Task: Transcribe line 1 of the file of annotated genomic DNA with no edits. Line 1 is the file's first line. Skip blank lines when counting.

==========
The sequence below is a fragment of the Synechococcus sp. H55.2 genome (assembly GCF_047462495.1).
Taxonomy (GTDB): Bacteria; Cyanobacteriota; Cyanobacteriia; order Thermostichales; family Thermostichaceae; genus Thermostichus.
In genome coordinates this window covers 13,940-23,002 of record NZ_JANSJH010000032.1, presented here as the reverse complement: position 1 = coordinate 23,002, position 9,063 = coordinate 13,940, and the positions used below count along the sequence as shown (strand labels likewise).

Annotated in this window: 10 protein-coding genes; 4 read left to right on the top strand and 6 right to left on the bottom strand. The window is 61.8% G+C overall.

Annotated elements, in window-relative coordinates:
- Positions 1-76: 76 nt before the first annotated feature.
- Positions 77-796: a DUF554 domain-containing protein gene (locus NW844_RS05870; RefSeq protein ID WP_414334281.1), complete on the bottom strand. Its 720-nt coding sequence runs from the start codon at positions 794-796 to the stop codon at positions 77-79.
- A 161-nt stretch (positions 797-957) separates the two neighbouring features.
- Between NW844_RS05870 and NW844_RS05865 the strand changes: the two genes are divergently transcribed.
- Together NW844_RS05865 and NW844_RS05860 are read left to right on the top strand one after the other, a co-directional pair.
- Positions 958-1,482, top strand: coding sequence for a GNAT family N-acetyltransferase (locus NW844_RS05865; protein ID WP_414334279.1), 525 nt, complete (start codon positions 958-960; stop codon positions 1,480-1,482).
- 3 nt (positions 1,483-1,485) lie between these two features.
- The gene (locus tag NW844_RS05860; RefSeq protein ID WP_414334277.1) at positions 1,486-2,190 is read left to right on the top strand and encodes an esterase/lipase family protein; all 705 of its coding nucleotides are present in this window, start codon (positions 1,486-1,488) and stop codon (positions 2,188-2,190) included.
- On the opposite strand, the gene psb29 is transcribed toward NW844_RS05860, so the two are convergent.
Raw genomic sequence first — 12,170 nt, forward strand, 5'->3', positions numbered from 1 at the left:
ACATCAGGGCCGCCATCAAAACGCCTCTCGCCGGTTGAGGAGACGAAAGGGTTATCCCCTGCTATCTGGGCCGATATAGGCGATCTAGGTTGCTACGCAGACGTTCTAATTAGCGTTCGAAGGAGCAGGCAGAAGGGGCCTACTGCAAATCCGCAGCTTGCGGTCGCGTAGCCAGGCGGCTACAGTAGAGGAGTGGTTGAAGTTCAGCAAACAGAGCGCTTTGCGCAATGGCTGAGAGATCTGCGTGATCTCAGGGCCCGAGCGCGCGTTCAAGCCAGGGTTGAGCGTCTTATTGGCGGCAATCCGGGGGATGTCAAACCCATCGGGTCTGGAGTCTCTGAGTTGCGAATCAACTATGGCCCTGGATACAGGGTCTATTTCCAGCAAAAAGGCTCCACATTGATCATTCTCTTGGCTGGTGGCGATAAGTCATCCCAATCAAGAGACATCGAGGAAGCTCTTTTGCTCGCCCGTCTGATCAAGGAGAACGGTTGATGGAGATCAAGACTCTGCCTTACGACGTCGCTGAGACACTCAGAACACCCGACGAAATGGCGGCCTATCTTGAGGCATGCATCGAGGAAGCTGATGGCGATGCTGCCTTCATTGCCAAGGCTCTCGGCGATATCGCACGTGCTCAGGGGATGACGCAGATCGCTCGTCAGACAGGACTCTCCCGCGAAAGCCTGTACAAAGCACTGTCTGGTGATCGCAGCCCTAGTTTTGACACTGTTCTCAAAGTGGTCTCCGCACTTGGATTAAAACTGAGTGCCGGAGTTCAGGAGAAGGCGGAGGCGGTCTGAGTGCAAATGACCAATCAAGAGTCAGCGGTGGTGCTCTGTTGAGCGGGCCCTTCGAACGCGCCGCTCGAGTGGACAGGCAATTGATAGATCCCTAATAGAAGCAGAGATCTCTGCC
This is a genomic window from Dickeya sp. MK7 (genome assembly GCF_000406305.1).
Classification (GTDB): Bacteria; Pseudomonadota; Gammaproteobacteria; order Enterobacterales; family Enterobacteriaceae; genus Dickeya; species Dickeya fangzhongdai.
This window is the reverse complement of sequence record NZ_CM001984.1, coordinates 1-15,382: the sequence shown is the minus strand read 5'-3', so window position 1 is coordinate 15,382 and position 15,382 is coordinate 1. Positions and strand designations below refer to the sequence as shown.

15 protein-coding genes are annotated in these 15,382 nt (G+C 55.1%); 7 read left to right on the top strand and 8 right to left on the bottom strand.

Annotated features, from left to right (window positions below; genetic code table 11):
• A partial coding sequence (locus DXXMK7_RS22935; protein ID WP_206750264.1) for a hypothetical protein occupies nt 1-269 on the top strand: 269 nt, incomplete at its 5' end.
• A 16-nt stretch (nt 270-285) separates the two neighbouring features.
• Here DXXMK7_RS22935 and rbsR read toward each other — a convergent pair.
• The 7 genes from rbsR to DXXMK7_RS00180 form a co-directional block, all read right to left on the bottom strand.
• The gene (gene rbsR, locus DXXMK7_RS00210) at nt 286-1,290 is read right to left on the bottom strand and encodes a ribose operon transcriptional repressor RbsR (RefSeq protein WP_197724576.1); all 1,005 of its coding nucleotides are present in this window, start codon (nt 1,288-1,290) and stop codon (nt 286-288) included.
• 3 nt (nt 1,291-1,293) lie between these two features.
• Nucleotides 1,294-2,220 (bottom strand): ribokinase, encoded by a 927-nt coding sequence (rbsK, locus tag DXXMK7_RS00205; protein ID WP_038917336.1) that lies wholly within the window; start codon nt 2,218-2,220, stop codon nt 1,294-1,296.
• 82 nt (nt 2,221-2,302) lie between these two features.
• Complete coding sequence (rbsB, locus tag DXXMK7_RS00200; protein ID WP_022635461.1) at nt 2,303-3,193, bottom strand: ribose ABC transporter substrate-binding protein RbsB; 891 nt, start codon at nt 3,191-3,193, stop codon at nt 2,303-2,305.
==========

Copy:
The sequence below is a fragment of the Synechococcus sp. H55.2 genome (assembly GCF_047462495.1).